Appeal from the United States District Court for the Southern District of California. D.C. No. CR-90-0644-M-5. Thomas J. MacBride, Senior District Judge, Presiding.
Before: J. Clifford Wallace, Chief Judge, Stephen S. Trott, and Thomas G. Nelson, Circuit Judges. Opinion by Judge T.g. Nelson.
T.G. NELSON, Circuit Judge:
A jury convicted appellant Jose Arambula-Ruiz (Arambula) for conspiracy to possess a controlled substance with intent to distribute, possession of a controlled substance with intent to distribute, and aiding and abetting in violation of 21 U.S.C. §§ 841(a)(1) (1984), 21 U.S.C. § 846 (1984) and 18 U.S.C. § 2 (1979). He was sentenced to a ninety-month jail term followed by four years of supervised release. He appeals claiming that both evidentiary and constitutional errors occurred at trial. The district court had jurisdiction pursuant to 18 U.S.C. § 3231. We have jurisdiction over this timely appeal under 28 U.S.C. § 1291 and now affirm.
Drug Enforcement Agent Jorge Rodriguez went undercover to investigate Otto Rene Aldana. Aldana negotiated a sale of fifteen ounces of heroin with Rodriguez and, after meeting to test a sample, they arranged for delivery of the drug on June 27, 1990, at a Denny's Restaurant.
On June 27, while Agent John Roberts was conducting surveillance at Aldana's apartment, he observed Arambula and Mariles-Ortega standing outside conducting "counter-surveillance." He then saw Aldana, Arambula, Mariles, Medina-Flores and Guerra-Remboa congregate on the front porch, after which both Arambula and Mariles went to a Chevrolet Impala and retrieved a white package from the trunk. Afterwards, they all returned to the house and came out approximately five minutes later with Aldana carrying a brown paper sack.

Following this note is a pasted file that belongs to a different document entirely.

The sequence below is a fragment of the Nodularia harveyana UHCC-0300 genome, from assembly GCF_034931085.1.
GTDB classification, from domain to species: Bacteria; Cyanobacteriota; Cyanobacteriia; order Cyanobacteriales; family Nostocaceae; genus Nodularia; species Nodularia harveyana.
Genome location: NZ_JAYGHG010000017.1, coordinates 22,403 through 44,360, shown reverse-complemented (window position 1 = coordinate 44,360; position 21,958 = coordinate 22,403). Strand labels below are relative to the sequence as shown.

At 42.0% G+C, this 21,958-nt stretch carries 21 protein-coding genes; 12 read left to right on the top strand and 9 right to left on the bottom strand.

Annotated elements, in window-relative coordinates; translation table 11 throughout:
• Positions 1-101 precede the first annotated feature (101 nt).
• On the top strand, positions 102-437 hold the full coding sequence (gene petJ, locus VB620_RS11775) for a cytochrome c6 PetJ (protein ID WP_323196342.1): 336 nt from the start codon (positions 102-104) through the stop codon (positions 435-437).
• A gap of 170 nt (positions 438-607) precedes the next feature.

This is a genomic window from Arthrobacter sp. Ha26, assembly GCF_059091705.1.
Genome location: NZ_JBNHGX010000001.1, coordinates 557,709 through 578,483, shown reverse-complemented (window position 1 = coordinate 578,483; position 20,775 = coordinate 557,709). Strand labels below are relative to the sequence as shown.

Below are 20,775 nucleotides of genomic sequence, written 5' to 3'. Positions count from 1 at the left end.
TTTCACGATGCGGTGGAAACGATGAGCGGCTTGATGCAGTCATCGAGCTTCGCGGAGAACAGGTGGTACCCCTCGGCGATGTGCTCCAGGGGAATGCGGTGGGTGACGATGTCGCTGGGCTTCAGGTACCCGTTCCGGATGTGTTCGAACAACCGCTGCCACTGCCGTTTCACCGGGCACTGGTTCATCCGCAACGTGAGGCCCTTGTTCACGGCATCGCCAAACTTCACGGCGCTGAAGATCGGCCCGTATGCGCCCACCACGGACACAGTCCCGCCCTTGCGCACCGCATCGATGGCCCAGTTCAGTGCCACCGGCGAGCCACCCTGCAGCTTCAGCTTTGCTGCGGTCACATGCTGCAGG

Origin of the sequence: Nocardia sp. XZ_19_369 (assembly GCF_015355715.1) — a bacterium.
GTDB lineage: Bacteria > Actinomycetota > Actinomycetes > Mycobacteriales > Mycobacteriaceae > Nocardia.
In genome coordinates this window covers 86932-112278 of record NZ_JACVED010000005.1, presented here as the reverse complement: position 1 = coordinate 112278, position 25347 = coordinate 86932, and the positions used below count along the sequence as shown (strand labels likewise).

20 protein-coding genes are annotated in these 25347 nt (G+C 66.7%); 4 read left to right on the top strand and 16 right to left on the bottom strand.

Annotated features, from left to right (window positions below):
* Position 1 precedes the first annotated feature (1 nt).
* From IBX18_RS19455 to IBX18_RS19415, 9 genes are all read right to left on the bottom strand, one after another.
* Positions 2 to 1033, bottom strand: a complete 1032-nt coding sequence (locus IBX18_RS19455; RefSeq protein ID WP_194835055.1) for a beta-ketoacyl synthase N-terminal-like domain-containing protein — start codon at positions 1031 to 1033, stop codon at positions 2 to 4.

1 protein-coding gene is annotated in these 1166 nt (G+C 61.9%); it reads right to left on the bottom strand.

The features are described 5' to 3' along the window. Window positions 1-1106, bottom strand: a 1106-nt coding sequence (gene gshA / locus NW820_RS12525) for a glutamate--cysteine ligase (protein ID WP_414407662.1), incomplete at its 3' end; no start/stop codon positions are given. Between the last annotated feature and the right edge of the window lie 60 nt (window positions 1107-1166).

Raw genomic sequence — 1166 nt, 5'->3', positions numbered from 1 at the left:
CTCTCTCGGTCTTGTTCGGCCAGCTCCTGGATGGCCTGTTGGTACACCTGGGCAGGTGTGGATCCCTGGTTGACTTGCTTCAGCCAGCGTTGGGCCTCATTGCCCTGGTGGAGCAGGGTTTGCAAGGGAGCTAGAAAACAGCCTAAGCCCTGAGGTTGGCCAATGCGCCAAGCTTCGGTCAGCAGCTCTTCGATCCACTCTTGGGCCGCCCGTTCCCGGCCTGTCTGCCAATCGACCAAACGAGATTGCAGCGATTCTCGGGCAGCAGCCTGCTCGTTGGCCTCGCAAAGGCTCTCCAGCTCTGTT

They got into three separate cars and drove to Denny's where Agent Rodriguez was waiting. Arambula and Mariles drove to the restaurant in the Chevrolet Impala and upon their arrival went inside Denny's. Medina and Guerra walked to the side of the restaurant, and Aldana remained in his car. Agent Rodriguez approached Aldana's vehicle. Aldana then handed the brown paper sack to Rodriguez which contained heroin. All five men were immediately arrested.
A federal grand jury returned a two-count indictment against all five men (Arambula, Aldana, Medina, Mariles and Guerra), charging them with conspiracy to possess a controlled substance with intent to distribute, possession of a controlled substance with intent to distribute, and aiding and abetting. Arambula pled not guilty and was tried jointly with Medina and Guerra; Aldana's trial was severed; and Mariles pled guilty.
The jury found Arambula guilty on both the conspiracy and possession counts; however, the jury found codefendants Medina and Guerra not guilty on the possession charges. Because the jury was unable to agree on the conspiracy charges against Medina and Guerra, the court granted their motions for acquittal.
Arambula now appeals claiming that the district court erred in three ways: (1) admitting evidence of prior bad conduct for the limited purpose of showing knowledge and intent; (2) admitting co-conspirator statements in violation of Fed. R. Evid. 801(d)(2)(E); and (3) failing to grant his motion for mistrial after an alleged Bruton error. See Bruton v. United States, 391 U.S. 123, 20 L. Ed. 2d 476, 88 S. Ct. 1620 (1968).
Arambula contends the district court erred in admitting evidence of his prior drug conviction for possession of a controlled substance with intent to distribute.
We review for abuse of discretion the district court's decision to admit evidence of prior bad conduct under Fed. R. Evid. 404(b). United States v. Rubio-Villareal, 927 F.2d 1495, 1502 (9th Cir. 1991), vacated in part and remanded on other grounds, 967 F.2d 294 (1992) (en banc). However, the issue of whether the ...